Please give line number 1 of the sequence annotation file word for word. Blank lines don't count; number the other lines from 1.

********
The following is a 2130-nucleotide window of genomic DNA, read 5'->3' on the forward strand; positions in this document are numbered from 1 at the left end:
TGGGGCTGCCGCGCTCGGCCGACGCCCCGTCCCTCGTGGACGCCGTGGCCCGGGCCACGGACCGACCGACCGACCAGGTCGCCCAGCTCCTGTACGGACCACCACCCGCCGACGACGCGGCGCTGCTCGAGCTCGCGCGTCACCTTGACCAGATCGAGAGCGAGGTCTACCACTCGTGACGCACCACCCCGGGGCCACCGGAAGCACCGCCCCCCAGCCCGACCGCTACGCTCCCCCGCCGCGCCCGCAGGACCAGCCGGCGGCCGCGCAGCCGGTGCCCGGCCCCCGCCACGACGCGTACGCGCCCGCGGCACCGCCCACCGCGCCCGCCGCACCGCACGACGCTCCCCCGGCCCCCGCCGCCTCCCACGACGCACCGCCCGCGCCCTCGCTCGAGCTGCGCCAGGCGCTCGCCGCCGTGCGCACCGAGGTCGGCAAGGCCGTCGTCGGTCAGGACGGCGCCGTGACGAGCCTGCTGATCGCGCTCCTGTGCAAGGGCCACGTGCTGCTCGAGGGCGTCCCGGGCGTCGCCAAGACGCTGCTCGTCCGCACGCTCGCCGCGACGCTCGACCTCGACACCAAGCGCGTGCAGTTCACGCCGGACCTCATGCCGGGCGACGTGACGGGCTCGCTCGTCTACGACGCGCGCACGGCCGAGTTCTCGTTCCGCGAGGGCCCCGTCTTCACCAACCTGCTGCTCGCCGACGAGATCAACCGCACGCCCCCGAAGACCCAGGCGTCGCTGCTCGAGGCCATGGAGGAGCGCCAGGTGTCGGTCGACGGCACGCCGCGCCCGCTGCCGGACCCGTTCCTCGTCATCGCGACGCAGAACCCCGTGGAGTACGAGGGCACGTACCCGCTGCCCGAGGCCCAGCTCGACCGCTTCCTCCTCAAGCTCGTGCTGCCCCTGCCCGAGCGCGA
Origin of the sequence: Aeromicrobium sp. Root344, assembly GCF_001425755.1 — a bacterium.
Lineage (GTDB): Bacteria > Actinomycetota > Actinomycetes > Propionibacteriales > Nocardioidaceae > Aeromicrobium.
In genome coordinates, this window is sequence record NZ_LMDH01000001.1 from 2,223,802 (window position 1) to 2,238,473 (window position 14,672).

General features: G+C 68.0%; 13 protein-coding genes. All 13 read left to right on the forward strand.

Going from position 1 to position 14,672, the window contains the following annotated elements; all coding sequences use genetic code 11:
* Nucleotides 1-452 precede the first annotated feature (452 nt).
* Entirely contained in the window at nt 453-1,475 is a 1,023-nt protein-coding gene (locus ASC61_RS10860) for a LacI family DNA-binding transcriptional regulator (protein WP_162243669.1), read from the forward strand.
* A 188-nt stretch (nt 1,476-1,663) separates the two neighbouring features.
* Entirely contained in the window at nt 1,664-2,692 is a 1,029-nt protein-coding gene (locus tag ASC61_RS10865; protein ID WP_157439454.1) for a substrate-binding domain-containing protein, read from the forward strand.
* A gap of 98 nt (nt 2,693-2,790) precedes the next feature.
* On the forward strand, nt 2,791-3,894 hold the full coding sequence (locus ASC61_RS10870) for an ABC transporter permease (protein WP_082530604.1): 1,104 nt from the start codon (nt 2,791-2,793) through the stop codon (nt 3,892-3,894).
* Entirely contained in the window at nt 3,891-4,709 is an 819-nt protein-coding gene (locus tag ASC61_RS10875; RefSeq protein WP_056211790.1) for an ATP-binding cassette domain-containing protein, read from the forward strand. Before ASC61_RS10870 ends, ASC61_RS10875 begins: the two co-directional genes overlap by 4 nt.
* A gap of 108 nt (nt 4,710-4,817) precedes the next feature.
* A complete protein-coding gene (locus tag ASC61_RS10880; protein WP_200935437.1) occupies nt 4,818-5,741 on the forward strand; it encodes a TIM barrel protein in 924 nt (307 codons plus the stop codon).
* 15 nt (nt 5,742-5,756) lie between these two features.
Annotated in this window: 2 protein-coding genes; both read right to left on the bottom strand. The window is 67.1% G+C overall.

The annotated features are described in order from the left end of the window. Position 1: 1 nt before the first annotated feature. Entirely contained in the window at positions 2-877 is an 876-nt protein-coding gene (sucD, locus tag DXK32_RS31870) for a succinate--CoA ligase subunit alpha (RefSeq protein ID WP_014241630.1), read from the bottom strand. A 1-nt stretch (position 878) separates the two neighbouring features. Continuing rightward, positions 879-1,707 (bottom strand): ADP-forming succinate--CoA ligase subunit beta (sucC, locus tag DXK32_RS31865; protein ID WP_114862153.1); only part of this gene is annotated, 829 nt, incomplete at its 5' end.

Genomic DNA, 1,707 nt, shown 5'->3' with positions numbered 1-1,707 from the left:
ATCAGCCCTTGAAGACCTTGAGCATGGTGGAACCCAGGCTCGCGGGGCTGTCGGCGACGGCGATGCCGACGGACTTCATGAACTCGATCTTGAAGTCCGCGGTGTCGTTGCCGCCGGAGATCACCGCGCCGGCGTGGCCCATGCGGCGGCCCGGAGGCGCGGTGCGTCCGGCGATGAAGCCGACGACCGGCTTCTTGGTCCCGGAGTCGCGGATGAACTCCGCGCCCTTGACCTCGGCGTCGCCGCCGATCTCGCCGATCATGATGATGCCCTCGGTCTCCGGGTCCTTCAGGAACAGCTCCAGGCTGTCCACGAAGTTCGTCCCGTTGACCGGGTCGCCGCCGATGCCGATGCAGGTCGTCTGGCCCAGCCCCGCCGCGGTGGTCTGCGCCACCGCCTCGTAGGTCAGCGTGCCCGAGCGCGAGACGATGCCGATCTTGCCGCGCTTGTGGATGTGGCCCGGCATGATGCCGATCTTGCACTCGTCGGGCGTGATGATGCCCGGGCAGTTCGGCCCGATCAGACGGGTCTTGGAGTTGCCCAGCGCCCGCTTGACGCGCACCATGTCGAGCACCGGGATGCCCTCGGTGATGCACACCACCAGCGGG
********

The following is a 2130-nucleotide window of genomic DNA, read 5'->3' on the forward strand; positions in this document are numbered from 1 at the left end: